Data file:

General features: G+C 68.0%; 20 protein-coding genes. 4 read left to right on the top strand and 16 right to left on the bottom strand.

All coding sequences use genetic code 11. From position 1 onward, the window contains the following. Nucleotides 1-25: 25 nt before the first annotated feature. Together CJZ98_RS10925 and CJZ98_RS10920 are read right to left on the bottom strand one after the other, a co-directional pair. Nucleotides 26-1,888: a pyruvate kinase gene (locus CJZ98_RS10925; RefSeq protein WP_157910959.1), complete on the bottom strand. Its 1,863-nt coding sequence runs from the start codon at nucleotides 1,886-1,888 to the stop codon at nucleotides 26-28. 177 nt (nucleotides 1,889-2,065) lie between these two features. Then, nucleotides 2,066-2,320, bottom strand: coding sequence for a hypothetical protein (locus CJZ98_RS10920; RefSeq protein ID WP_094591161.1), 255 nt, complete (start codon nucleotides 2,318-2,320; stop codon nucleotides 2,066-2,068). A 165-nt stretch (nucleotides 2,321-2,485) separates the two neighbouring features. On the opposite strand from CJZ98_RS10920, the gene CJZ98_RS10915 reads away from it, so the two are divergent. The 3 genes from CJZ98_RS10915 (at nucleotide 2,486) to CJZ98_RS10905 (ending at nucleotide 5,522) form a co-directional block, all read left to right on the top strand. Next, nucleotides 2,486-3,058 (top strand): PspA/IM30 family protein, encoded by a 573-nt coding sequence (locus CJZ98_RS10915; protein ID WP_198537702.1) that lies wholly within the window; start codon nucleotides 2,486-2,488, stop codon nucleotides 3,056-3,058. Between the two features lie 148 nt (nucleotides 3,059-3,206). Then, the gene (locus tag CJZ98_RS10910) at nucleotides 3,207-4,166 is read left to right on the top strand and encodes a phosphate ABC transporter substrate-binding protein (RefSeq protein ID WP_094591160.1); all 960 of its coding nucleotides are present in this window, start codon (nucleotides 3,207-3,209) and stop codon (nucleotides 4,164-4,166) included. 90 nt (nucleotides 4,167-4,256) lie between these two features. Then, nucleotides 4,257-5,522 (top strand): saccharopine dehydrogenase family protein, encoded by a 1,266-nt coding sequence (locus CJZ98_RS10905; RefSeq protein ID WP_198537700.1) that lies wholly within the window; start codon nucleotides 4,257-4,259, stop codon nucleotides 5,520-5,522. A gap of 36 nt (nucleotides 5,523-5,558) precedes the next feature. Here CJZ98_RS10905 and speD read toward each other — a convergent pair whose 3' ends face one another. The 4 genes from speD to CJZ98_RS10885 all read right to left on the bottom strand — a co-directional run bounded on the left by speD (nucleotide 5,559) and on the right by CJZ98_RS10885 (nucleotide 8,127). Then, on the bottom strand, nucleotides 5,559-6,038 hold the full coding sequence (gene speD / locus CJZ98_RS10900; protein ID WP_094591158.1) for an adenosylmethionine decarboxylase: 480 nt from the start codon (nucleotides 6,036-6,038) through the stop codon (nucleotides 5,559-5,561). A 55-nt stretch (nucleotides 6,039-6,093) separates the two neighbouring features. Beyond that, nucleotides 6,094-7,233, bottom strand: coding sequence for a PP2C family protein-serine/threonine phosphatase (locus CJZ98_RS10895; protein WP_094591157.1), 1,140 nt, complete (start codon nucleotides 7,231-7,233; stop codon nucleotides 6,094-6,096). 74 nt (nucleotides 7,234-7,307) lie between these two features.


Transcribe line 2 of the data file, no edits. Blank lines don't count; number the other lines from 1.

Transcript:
All coding sequences use genetic code 11. From position 1 onward, the window contains the following. Nucleotides 1-25: 25 nt before the first annotated feature. Together CJZ98_RS10925 and CJZ98_RS10920 are read right to left on the bottom strand one after the other, a co-directional pair. Nucleotides 26-1,888: a pyruvate kinase gene (locus CJZ98_RS10925; RefSeq protein WP_157910959.1), complete on the bottom strand. Its 1,863-nt coding sequence runs from the start codon at nucleotides 1,886-1,888 to the stop codon at nucleotides 26-28. 177 nt (nucleotides 1,889-2,065) lie between these two features. Then, nucleotides 2,066-2,320, bottom strand: coding sequence for a hypothetical protein (locus CJZ98_RS10920; RefSeq protein ID WP_094591161.1), 255 nt, complete (start codon nucleotides 2,318-2,320; stop codon nucleotides 2,066-2,068). A 165-nt stretch (nucleotides 2,321-2,485) separates the two neighbouring features. On the opposite strand from CJZ98_RS10920, the gene CJZ98_RS10915 reads away from it, so the two are divergent. The 3 genes from CJZ98_RS10915 (at nucleotide 2,486) to CJZ98_RS10905 (ending at nucleotide 5,522) form a co-directional block, all read left to right on the top strand. Next, nucleotides 2,486-3,058 (top strand): PspA/IM30 family protein, encoded by a 573-nt coding sequence (locus CJZ98_RS10915; protein ID WP_198537702.1) that lies wholly within the window; start codon nucleotides 2,486-2,488, stop codon nucleotides 3,056-3,058. Between the two features lie 148 nt (nucleotides 3,059-3,206). Then, the gene (locus tag CJZ98_RS10910) at nucleotides 3,207-4,166 is read left to right on the top strand and encodes a phosphate ABC transporter substrate-binding protein (RefSeq protein ID WP_094591160.1); all 960 of its coding nucleotides are present in this window, start codon (nucleotides 3,207-3,209) and stop codon (nucleotides 4,164-4,166) included. 90 nt (nucleotides 4,167-4,256) lie between these two features. Then, nucleotides 4,257-5,522 (top strand): saccharopine dehydrogenase family protein, encoded by a 1,266-nt coding sequence (locus CJZ98_RS10905; RefSeq protein ID WP_198537700.1) that lies wholly within the window; start codon nucleotides 4,257-4,259, stop codon nucleotides 5,520-5,522. A gap of 36 nt (nucleotides 5,523-5,558) precedes the next feature. Here CJZ98_RS10905 and speD read toward each other — a convergent pair whose 3' ends face one another. The 4 genes from speD to CJZ98_RS10885 all read right to left on the bottom strand — a co-directional run bounded on the left by speD (nucleotide 5,559) and on the right by CJZ98_RS10885 (nucleotide 8,127). Then, on the bottom strand, nucleotides 5,559-6,038 hold the full coding sequence (gene speD / locus CJZ98_RS10900; protein ID WP_094591158.1) for an adenosylmethionine decarboxylase: 480 nt from the start codon (nucleotides 6,036-6,038) through the stop codon (nucleotides 5,559-5,561). A 55-nt stretch (nucleotides 6,039-6,093) separates the two neighbouring features. Beyond that, nucleotides 6,094-7,233, bottom strand: coding sequence for a PP2C family protein-serine/threonine phosphatase (locus CJZ98_RS10895; protein WP_094591157.1), 1,140 nt, complete (start codon nucleotides 7,231-7,233; stop codon nucleotides 6,094-6,096). 74 nt (nucleotides 7,234-7,307) lie between these two features.